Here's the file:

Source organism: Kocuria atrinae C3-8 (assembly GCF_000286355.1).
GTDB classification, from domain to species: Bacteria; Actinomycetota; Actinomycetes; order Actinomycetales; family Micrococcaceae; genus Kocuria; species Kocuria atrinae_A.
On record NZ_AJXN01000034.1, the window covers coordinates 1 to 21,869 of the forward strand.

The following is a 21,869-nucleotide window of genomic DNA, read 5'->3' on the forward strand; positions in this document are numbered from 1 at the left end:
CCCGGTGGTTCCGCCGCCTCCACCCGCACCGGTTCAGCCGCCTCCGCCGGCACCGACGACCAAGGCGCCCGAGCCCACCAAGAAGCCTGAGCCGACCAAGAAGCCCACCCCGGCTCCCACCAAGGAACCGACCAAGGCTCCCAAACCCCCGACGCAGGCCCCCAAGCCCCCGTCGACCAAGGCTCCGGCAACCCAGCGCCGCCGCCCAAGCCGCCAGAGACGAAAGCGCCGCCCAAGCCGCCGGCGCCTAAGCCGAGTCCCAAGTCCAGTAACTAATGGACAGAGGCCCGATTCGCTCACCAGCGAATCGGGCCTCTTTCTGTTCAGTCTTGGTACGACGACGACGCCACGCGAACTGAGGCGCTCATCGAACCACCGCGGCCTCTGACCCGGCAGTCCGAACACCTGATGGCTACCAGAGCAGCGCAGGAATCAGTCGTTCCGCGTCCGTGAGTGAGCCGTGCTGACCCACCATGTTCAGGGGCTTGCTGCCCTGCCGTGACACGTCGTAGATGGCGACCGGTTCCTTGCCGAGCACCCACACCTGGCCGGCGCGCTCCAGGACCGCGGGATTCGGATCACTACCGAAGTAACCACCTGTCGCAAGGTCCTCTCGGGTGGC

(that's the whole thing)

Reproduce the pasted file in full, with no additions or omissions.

Source organism: Kocuria atrinae C3-8 (assembly GCF_000286355.1).
GTDB classification, from domain to species: Bacteria; Actinomycetota; Actinomycetes; order Actinomycetales; family Micrococcaceae; genus Kocuria; species Kocuria atrinae_A.
On record NZ_AJXN01000034.1, the window covers coordinates 1 to 21,869 of the forward strand.

The following is a 21,869-nucleotide window of genomic DNA, read 5'->3' on the forward strand; positions in this document are numbered from 1 at the left end:
CCCGGTGGTTCCGCCGCCTCCACCCGCACCGGTTCAGCCGCCTCCGCCGGCACCGACGACCAAGGCGCCCGAGCCCACCAAGAAGCCTGAGCCGACCAAGAAGCCCACCCCGGCTCCCACCAAGGAACCGACCAAGGCTCCCAAACCCCCGACGCAGGCCCCCAAGCCCCCGTCGACCAAGGCTCCGGCAACCCAGCGCCGCCGCCCAAGCCGCCAGAGACGAAAGCGCCGCCCAAGCCGCCGGCGCCTAAGCCGAGTCCCAAGTCCAGTAACTAATGGACAGAGGCCCGATTCGCTCACCAGCGAATCGGGCCTCTTTCTGTTCAGTCTTGGTACGACGACGACGCCACGCGAACTGAGGCGCTCATCGAACCACCGCGGCCTCTGACCCGGCAGTCCGAACACCTGATGGCTACCAGAGCAGCGCAGGAATCAGTCGTTCCGCGTCCGTGAGTGAGCCGTGCTGACCCACCATGTTCAGGGGCTTGCTGCCCTGCCGTGACACGTCGTAGATGGCGACCGGTTCCTTGCCGAGCACCCACACCTGGCCGGCGCGCTCCAGGACCGCGGGATTCGGATCACTACCGAAGTAACCACCTGTCGCAAGGTCCTCTCGGGTGGC